America First—100 Stories from Our History by Lawton B. Evans

How General Schuyler Was Saved

DURING the latter part of the Revolution, the war was carried on mainly in the South. Still, the people of the North were frequently attacked by parties of Indians and Tories, who descended upon the small towns and outlying houses, killing the inmates and carrying off all the plunder they could find.

At this time, General Schuyler was living in his own home, near Albany, just outside the wall, or stockade. It was a tempting bait for the Tories and Indians. A party of them resolved to capture the General and his family, and to plunder the house.

When the marauders were on the way, they found out from a Dutch farmer, whom they had taken, that the General's house was guarded by six soldiers, three by day and three by night. They told the Dutchman they would punish him if he mentioned seeing them, or if, in any way, he warned the General of their approach. They then let the Dutchman go; and, as soon as they were out of sight, he ran as fast as he could to tell the General of the attack.

The Schuyler family were all seated in the wide hall downstairs. The doors and windows were open, for it was a hot day in August. The guard was outside under the shade of the trees. Nobody was suspicious of danger. In fact, the General was dozing in his chair.

A servant entered the back door, and said, "There is a man outside who wishes to speak to the General." The General ordered him to be shown in. The Dutchman entered, and told of his meeting with the party of Indians. In fact, hardly had he delivered his message before a scuffle in the yard showed to the dismayed family that the enemy had actually arrived, overpowered the guard, and bound them hand and foot.

Schuyler hastily barred the doors and windows, and retired with his family to the upper rooms. The Indians approached the house, and tried the doors. Then, running to a window, they smashed the panes of glass, and made an entrance to the house. Schuyler, upstairs, with his gun in hand, stood ready to defend himself and his family. Around him were his negro slaves, each one with some kind of weapon. At the other end of the room, the women were huddled in fear, weeping and praying. In the mind of each arose the horrible tales of Indian cruelty, so common in that day.

Just as the Indians entered, Mrs. Schuyler cried out, "My baby! My baby! I have left him downstairs in his cradle." She made a rush for the stairs. Her agony was extreme, and only the strong arms of her husband kept her from going down amidst the savages, to snatch her child from death.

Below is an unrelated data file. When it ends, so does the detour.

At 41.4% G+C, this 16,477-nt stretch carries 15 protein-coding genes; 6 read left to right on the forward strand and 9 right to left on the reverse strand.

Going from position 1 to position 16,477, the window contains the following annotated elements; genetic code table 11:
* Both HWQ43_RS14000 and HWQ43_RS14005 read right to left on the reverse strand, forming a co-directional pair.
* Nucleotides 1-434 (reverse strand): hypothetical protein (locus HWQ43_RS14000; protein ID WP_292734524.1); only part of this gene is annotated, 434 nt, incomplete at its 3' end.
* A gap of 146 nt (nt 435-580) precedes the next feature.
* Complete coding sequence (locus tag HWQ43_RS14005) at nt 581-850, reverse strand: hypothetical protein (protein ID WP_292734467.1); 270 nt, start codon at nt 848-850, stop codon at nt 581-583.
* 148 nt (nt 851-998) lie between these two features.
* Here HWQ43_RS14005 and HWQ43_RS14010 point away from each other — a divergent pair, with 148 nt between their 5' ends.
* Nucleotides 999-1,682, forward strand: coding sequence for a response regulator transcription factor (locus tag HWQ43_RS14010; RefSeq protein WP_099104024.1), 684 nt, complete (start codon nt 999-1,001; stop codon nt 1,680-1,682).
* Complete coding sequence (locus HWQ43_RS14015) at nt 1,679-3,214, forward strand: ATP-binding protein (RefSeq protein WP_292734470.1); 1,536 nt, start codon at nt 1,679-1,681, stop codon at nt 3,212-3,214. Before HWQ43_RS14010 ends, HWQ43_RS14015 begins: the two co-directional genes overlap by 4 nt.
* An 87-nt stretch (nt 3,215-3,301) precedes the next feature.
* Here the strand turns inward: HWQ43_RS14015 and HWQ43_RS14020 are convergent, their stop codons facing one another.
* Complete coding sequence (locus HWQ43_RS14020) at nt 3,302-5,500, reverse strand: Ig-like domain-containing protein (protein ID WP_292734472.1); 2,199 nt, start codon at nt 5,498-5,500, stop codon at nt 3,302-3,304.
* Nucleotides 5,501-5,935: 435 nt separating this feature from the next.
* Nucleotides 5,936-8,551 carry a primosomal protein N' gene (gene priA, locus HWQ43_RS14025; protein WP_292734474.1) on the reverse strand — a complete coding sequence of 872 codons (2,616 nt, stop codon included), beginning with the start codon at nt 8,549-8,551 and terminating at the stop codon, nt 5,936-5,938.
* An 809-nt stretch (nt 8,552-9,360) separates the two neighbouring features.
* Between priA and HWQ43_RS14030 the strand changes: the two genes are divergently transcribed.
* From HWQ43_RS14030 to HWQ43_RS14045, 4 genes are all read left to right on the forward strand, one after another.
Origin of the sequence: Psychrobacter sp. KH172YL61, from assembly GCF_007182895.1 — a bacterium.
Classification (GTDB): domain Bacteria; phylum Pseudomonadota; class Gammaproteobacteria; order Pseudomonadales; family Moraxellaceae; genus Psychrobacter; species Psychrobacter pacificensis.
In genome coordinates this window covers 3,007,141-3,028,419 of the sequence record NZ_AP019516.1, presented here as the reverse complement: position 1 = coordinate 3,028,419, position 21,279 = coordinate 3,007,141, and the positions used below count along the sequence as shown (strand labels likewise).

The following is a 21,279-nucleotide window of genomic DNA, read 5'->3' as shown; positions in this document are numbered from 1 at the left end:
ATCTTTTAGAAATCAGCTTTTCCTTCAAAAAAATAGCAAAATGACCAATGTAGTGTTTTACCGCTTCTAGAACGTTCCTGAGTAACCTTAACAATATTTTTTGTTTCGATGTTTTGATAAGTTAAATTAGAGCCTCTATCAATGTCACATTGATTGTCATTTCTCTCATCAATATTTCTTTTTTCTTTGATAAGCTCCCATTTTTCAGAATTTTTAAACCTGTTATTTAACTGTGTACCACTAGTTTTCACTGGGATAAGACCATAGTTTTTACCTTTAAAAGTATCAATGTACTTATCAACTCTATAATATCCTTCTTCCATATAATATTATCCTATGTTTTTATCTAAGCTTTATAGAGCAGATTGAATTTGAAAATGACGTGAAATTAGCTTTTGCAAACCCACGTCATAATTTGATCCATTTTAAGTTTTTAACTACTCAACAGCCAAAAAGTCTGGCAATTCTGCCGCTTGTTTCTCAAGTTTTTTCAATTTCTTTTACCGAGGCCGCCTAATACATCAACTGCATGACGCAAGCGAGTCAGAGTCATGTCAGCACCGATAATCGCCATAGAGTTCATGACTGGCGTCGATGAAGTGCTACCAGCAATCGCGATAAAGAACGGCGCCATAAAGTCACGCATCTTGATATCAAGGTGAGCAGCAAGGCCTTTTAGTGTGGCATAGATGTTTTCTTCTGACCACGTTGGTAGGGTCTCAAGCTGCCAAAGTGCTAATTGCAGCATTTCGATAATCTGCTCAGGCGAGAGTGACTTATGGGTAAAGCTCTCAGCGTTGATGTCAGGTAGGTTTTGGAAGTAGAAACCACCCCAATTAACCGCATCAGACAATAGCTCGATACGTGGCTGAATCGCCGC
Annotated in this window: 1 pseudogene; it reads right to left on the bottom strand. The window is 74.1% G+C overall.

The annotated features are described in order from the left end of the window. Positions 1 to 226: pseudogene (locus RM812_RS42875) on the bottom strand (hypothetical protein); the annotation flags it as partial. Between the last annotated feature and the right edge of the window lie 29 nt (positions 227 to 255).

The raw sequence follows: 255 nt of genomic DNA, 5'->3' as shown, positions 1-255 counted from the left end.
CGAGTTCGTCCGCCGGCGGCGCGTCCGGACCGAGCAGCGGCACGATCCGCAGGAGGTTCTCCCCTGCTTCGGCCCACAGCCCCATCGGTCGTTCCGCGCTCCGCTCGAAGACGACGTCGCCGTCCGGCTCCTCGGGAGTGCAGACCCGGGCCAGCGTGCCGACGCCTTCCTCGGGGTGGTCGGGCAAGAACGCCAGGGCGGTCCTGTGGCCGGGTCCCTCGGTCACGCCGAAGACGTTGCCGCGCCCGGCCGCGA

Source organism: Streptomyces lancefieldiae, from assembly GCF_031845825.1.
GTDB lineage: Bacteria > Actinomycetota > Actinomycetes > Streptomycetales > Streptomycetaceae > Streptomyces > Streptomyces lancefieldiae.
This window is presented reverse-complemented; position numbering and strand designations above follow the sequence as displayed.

General Schuyler held her, and told her it would be death for both her and the baby, if she should carry out her purpose. As they were thus hesitating, one of their daughters said, "I will go after my little brother. They will not see me." With that, she slipped past her mother and father, and, in a moment, was down in the hall.

It was dark because the doors and shutters had been closed. The Indians were in the dining-room, devouring food, breaking china and furniture, and quarreling over their spoils. The girl darted by the open door, and reached the cradle where the baby lay asleep. Seizing the child in her arms, she started on her way upstairs, when she was discovered by one of the Tories.

He thought she was a servant-girl, and called out to her, "Here, where has your master gone?" The brave girl, half-way up the steps, turned and replied,

"My master has gone to the town to alarm the people. He will be here any moment with some troops."

When General Schuyler heard his daughter make this brave retort, he went to an open window upstairs, and fired his pistol several times. He then called out in a loud voice,

"Come on, my brave men! Here they are inside the house! Surround the buildings, and let no one escape."

He then made his negro slaves put their heads out of the windows, and utter loud yells of defiance. The Indians and Tories recognized Schuyler's voice, and, hearing all this noise outside, thought that surely troops had come to the rescue. They broke out of the house more quickly than they had broken in, and ran away much faster than they had come, pursued by shots from the General's rifles, and shouts from his slaves.

"My brave little girl," said Schuyler to his daughter, "you have had courage to do a brave deed, and wit enough to get us out of trouble."

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